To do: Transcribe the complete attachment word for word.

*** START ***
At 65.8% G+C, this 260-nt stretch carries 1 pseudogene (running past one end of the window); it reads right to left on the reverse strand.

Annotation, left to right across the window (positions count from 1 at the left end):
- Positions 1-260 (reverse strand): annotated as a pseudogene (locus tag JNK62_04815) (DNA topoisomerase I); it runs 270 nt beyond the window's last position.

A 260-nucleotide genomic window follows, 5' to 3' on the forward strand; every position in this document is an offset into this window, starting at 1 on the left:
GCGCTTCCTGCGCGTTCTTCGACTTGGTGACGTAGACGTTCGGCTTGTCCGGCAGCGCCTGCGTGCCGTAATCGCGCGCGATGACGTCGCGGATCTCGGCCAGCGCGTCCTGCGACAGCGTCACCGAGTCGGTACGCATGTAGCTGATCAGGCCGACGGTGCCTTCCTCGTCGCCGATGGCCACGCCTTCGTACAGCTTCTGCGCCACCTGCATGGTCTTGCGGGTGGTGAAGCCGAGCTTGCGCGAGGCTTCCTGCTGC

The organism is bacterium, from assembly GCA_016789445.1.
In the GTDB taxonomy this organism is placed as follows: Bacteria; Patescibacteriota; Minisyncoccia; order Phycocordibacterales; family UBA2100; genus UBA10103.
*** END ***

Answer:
At 65.8% G+C, this 260-nt stretch carries 1 pseudogene (running past one end of the window); it reads right to left on the reverse strand.

Annotation, left to right across the window (positions count from 1 at the left end):
- Positions 1-260 (reverse strand): annotated as a pseudogene (locus tag JNK62_04815) (DNA topoisomerase I); it runs 270 nt beyond the window's last position.

A 260-nucleotide genomic window follows, 5' to 3' on the forward strand; every position in this document is an offset into this window, starting at 1 on the left:
GCGCTTCCTGCGCGTTCTTCGACTTGGTGACGTAGACGTTCGGCTTGTCCGGCAGCGCCTGCGTGCCGTAATCGCGCGCGATGACGTCGCGGATCTCGGCCAGCGCGTCCTGCGACAGCGTCACCGAGTCGGTACGCATGTAGCTGATCAGGCCGACGGTGCCTTCCTCGTCGCCGATGGCCACGCCTTCGTACAGCTTCTGCGCCACCTGCATGGTCTTGCGGGTGGTGAAGCCGAGCTTGCGCGAGGCTTCCTGCTGC

The organism is bacterium, from assembly GCA_016789445.1.
In the GTDB taxonomy this organism is placed as follows: Bacteria; Patescibacteriota; Minisyncoccia; order Phycocordibacterales; family UBA2100; genus UBA10103.